It’s not exactly a visual feast, with few shots as bombastic or impressive as Mad Max, The Revenant or any of the rest of the year’s ‘prettiest’ pictures, but the film’s consistency in its visual language fits the story’s tone, and allows room for the terrific performances on-screen to breathe. 

As an aspiring journalist myself it might be completely biased for me to latch onto a story about some of the most inspiring figures in the field, but in an age where reporters are maybe more under scrutiny than they’ve ever been, it’s important to be reminded of their impact. Spotlight’s impact is relevant not just to the world of journalism but also for Ireland and its own eerily familiar church scandals, some of which are even acknowledged in the film’s credits.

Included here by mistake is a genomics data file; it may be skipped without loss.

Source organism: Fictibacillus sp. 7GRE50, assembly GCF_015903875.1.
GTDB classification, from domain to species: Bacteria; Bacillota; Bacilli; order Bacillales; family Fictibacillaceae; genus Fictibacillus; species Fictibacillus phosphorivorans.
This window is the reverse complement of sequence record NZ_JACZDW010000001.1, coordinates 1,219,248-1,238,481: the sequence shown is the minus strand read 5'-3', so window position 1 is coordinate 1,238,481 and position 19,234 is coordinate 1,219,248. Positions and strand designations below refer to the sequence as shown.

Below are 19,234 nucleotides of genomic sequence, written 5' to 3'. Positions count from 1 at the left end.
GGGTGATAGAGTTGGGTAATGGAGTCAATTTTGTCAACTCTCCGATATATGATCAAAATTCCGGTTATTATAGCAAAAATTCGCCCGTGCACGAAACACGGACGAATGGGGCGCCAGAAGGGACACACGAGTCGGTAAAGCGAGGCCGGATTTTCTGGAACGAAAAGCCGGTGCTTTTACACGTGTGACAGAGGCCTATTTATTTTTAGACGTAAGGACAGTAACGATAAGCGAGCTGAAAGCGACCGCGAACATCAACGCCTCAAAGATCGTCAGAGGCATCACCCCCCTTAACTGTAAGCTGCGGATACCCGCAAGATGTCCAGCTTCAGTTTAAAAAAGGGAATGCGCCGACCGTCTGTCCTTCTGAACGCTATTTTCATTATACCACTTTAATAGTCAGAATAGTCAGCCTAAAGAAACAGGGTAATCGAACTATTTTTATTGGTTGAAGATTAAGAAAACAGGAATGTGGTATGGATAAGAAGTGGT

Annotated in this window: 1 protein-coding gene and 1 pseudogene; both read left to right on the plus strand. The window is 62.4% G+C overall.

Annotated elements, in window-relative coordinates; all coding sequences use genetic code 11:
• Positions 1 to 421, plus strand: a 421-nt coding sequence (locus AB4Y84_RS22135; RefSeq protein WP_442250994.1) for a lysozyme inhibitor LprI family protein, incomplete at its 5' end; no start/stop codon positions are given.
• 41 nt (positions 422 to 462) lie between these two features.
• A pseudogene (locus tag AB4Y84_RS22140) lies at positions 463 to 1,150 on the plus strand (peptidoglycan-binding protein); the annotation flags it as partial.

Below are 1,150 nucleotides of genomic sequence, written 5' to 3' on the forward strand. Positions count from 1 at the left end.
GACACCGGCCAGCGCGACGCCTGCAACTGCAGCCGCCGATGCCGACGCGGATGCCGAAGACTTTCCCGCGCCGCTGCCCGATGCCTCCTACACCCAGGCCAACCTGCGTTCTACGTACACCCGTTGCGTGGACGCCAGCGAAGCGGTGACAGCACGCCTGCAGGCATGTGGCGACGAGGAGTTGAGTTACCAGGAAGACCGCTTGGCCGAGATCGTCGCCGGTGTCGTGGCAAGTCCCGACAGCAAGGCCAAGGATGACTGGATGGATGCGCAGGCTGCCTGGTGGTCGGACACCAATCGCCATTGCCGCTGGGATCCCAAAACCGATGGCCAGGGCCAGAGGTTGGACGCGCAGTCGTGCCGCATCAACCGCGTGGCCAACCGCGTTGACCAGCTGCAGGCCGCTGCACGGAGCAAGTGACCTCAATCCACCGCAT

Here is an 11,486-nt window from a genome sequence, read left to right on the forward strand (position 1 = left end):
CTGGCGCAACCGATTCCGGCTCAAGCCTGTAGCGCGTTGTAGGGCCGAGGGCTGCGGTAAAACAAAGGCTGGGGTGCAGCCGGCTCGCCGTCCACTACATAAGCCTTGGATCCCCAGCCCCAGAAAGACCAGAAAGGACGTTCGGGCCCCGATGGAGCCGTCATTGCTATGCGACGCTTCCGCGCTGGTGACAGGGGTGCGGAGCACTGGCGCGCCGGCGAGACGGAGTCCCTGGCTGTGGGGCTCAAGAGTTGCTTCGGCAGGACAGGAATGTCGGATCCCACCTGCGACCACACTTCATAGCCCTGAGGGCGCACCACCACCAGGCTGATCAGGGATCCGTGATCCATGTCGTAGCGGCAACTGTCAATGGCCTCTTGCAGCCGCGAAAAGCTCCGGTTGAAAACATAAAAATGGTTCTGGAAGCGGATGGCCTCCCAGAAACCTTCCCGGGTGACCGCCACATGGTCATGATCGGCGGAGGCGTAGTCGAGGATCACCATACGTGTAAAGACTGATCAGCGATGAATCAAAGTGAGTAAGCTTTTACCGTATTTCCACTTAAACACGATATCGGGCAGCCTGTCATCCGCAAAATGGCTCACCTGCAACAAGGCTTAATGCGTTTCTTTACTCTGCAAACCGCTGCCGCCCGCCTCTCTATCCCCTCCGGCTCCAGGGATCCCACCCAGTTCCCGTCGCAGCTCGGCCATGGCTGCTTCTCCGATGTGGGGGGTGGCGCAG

I always tend to side with the voices who elevate the underappreciated and overlooked films of a year rather than the ‘safest’ Academy darlings hailed for their perceived ‘importance’ rather than their craft, but sometimes the simplest answer really is the right one. For me, and for Spotlight, that really is the case, and for my money a story as important as this told in such an effective way deserves its spot as film of the year, and one of the stand-outs of the decade.

Spotlight is available to stream on Netflix and to rent on the Google Play Store.


Critic’s Choice: Creed

Written by Eoin O’Donnell

Michael B. Jordan and an Oscar-nominated Sylvester Stallone in Creed.